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 »  Abstract
 » Introduction
 » Case Report
 » Discussion
 » Acknowledgments
 »  References
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 Table of Contents    
CASE REPORT
Year : 2014  |  Volume : 18  |  Issue : 5  |  Page : 328-330

Glyphosate surfactant herbicide poisoning and management


Department of Critical Care Medicine, Yashoda Multi Speciality Hospital, Somajiguda, Hyderabad, Andhra Pradesh, India

Date of Web Publication14-May-2014

Correspondence Address:
S. Manimala Rao
Department of Critical Care Medicine, Yashoda Multi Speciality Hospital, Somajiguda, Hyderabad 500 082, Andhra Pradesh
India
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Source of Support: None, Conflict of Interest: None


DOI: 10.4103/0972-5229.132508

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 » Abstract 

Glyphosate is a widely used herbicide in agriculture, forestry, industrial weed control and aquatic environments. Glyphosate potential as herbicide was first reported in 1971. It is a non-selective herbicide. It can cause a wide range of clinical manifestations in human beings like skin and throat irritation to hypotension, oliguria and death. We are reporting a case of a 35-year-old male patient who was admitted to our tertiary care hospital following intentional ingestion of around 200 ml of herbicide containing glyphosate. Initially, gastric lavage done and the patient was managed with intubation and mechanical ventilation, noradrenaline and vasopressin infusion, continuous veno-venous hemodiafiltration and intravenous (IV) lipid emulsion (20% intralipid 100 ml), patient was successfully treated and discharged home. This case report emphasizes on timely systemic supportive measure as a sole method of treatment since this poison has no known specific antidote and the use of IV lipid emulsion for a successful outcome.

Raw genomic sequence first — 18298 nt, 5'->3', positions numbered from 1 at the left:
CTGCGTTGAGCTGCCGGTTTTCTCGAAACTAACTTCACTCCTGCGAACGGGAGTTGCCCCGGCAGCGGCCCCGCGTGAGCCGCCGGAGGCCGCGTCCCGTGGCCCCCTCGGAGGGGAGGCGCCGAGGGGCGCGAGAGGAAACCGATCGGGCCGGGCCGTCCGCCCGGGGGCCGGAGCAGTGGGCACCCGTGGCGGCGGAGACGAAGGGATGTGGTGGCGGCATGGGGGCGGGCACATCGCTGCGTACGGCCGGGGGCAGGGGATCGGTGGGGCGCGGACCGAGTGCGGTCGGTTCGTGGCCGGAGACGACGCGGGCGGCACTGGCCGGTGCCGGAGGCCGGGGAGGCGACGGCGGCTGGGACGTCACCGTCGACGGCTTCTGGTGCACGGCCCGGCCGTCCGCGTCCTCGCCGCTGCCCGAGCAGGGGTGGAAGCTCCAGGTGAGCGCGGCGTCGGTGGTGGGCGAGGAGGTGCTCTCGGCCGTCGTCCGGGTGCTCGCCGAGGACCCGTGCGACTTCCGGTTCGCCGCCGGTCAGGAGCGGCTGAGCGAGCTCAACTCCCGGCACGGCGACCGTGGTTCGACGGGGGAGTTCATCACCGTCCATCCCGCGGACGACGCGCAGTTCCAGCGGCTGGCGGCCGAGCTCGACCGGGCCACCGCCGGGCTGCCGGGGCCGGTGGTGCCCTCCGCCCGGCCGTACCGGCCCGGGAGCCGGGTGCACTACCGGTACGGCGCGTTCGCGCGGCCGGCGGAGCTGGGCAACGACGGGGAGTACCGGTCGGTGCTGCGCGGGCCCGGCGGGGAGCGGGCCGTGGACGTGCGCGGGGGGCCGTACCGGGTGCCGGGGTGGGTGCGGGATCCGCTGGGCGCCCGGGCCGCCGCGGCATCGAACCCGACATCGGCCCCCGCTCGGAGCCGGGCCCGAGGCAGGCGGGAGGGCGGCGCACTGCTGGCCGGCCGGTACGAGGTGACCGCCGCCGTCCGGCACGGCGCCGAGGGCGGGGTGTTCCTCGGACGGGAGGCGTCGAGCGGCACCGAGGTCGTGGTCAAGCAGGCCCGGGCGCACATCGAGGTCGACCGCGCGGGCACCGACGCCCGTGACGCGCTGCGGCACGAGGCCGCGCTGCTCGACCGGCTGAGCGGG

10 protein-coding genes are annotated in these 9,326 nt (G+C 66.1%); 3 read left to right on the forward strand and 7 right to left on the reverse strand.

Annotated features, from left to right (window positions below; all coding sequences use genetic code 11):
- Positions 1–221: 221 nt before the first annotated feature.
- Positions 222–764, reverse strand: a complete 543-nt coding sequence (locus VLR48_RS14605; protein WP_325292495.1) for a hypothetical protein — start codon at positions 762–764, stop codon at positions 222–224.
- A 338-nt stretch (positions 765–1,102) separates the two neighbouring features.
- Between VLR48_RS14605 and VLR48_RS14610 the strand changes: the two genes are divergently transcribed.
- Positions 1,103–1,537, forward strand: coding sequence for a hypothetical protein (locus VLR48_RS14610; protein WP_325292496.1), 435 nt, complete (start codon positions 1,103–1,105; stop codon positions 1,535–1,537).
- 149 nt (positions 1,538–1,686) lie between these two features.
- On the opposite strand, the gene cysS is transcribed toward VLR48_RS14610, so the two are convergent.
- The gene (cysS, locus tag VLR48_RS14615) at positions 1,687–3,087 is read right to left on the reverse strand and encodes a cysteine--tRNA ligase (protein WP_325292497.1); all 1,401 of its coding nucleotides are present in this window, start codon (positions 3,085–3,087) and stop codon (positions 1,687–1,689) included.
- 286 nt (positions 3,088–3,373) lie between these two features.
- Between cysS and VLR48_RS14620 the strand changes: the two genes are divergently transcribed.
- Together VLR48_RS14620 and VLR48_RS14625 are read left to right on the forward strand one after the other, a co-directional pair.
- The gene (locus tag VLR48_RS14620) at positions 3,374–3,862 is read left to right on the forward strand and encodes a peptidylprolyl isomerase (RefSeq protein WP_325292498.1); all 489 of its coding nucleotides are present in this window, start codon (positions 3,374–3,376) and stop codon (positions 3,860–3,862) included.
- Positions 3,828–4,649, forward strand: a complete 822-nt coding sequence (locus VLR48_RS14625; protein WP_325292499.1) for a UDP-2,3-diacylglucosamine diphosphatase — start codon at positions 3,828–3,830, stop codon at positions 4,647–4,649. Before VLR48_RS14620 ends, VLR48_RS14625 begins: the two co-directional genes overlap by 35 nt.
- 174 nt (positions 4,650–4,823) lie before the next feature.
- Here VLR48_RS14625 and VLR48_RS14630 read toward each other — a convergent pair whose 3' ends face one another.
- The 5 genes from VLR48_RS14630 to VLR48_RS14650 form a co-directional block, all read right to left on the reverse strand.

Keywords: Gastric lavage, glyphosate, intravenous fat emulsion, poisoning, surfactant herbicide


How to cite this article:
Mahendrakar K, Venkategowda PM, Rao SM, Mutkule DP. Glyphosate surfactant herbicide poisoning and management. Indian J Crit Care Med 2014;18:328-30

How to cite this URL:
Mahendrakar K, Venkategowda PM, Rao SM, Mutkule DP. Glyphosate surfactant herbicide poisoning and management. Indian J Crit Care Med [serial online] 2014 [cited 2018 Dec 10];18:328-30. Available from: http://www.ijccm.org/text.asp?2014/18/5/328/132508



 » Introduction Top


Glyphosate is a non-selective herbicide, widely used in agriculture, forestry, industrial weed control and aquatic environments. Proposed mechanisms of glyphosate surfactant herbicide (GlySH) toxicity to mammals include uncoupling of oxidative phosphorylation and glyphosate-or polyethoxethyleneamine (POEA)-mediated direct cardiotoxicity. It can cause a wide range of clinical manifestations in human beings from skin and throat irritation to hypotension and death.